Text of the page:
Podcast are good for more than just making read along books. Podcasts allow differentiation in a classroom, using this technology helps bring new and relevant information. It gives a more in depth look at the material and can even trigger an emotional response from students making want to be more involved. It gives the opportunity for project based work, this builds and prompts self reliance and higher order thinking. Aside from teaching aspects podcasts are convenient they are easy to upload, and accessible anywhere you have an the necessary media. More importantly podcast allow parents to be involved with their children's education. In this video it seemed that the whole school was involved and that they were genuinely interested what they were learning.


Monday, September 9, 2013

Blog Post #3 Peer Editing

Peer Editing
One cat is smacking the other cat

Even though the picture above doesn't exactly exemplify what I learned this week,it was so cute I just had to use it.The art of effectively editing the work of your peers can a hard one to master, taking the three step approach makes it much easier. This week's videos and lessons (What Is Peer Editing, Peer Edit With Perfection Tutorial, Writing Peer Review Top 10 Mistakes)  were very helpful.  Giving compliments, suggestions, and then corrections gives the editor a better opportunity to thoroughly evaluate the writing.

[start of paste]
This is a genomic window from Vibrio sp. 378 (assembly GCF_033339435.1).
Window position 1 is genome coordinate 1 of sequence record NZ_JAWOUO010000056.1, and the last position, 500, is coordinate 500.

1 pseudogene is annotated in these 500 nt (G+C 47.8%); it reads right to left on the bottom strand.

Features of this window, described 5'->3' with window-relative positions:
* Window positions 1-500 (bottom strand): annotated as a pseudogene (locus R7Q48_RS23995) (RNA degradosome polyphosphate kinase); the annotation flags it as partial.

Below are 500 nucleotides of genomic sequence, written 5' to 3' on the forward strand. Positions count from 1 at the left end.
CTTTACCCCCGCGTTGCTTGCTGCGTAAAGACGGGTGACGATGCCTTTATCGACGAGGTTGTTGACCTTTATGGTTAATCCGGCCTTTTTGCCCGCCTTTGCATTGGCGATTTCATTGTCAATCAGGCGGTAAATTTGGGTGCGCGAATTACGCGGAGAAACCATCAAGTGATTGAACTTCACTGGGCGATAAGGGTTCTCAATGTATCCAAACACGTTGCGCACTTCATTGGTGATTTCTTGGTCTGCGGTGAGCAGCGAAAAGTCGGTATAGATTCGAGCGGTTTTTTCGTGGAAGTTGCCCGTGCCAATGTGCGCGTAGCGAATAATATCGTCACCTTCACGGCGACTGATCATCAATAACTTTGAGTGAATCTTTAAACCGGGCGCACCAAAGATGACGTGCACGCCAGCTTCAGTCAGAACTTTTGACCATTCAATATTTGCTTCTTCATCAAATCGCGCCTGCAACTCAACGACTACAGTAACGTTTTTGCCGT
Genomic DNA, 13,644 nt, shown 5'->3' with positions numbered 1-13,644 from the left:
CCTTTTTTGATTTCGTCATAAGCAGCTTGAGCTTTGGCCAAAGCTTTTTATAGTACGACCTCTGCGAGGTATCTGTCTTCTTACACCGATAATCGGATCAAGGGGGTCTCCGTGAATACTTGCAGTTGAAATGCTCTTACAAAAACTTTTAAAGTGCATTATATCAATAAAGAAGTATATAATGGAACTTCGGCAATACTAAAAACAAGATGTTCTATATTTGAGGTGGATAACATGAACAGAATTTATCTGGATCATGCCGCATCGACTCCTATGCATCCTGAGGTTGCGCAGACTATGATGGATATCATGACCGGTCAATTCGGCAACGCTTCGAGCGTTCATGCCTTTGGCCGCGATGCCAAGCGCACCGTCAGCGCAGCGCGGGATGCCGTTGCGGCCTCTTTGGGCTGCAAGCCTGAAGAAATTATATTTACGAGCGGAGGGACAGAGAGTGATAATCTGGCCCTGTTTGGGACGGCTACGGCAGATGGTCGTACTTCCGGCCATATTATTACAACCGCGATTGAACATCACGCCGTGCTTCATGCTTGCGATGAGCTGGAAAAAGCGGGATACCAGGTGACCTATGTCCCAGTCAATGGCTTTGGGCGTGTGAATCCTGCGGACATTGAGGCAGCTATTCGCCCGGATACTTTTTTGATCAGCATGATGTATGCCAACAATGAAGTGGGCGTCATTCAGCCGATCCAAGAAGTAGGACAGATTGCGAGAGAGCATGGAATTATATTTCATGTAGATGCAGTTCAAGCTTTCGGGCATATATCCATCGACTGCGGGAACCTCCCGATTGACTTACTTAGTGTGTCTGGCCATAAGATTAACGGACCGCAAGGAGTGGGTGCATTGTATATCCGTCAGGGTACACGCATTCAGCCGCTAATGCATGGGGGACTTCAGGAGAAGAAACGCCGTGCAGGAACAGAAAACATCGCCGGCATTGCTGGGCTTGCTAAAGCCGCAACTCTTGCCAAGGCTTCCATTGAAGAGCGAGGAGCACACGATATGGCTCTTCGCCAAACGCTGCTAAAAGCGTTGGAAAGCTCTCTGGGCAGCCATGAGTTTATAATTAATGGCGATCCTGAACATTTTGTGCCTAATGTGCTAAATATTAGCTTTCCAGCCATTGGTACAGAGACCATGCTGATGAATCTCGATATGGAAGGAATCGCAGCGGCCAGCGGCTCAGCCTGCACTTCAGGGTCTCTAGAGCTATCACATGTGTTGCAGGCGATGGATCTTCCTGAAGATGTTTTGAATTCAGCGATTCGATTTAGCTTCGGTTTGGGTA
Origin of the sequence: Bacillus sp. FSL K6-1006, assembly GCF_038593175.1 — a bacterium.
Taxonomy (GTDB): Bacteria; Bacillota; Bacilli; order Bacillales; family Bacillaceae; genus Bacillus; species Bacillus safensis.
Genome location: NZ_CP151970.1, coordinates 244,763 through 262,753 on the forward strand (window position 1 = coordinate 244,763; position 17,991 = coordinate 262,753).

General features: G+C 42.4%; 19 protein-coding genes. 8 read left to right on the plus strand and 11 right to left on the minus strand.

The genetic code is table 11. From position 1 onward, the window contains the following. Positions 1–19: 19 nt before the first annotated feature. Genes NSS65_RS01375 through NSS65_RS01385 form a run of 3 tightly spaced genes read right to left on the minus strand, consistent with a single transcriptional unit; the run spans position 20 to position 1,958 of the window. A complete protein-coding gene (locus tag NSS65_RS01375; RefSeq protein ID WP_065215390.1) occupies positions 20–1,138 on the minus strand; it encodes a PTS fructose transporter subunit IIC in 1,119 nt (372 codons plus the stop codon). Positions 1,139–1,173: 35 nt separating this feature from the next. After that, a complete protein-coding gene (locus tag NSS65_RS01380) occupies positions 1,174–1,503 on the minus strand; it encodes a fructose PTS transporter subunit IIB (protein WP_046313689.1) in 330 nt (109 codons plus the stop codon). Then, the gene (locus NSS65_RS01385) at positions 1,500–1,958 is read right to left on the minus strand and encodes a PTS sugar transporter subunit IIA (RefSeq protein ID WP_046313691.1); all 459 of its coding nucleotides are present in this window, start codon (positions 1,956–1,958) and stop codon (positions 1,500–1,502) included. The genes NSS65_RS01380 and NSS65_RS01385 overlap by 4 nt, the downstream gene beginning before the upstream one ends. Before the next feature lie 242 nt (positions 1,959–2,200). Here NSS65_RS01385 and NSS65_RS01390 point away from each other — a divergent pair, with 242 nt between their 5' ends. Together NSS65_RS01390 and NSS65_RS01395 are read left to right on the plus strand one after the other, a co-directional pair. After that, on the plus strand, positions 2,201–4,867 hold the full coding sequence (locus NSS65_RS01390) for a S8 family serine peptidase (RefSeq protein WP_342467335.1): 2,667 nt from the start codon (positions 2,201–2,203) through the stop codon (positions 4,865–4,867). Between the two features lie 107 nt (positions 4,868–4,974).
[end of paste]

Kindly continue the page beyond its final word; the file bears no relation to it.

When reading through the first time you must look for something to compliment, addressing whats good in a piece of work makes it easier for the author to take criticism later. It also allows the author to see their strong points. Another thing to remember is to stay positive throughout the entire evaluation. Naturally criticism is hard to take, by presenting commentary in a positive, non-offensive way it can be more helpful than harmful.
After you compliment and pick out the whats exceptional in a piece of work its time to point out the areas that could use improvement. Suggestions about word choice, and sentence structure can be help the author convey their point with more clarity.Suggestions can also pertain to topic, how to organize, writing and the use of details.
Your peer evaluation should end with corrections. A good area to apply corrections to is grammar, spelling, punctuation, etc. This is the time to be the most critical. The best writing, is writing that is correct and easy to read. Mistakes can take away from the main focus of the writing. Misspelled words, lack of punctuation, run-on sentences are all distractions.
A list of editing symbols

After receiving a critique from one of peers I learned another important part of peer editing is to receive the review in a positive way.I am a "Defensive Dave" upon reading my first serious critique from a peer my first instinct was explain or defend my writing. Peer editing is only effective when positive criticism is taken and applied.
Two young girls are editing each others work in a class room setting

Sunday, September 1, 2013

Blog Post #2 What Will Teaching Be Like in the 21st Century
Professor Dancealot by: Jo Davis, Secoria Burks, and Lindsay Stewart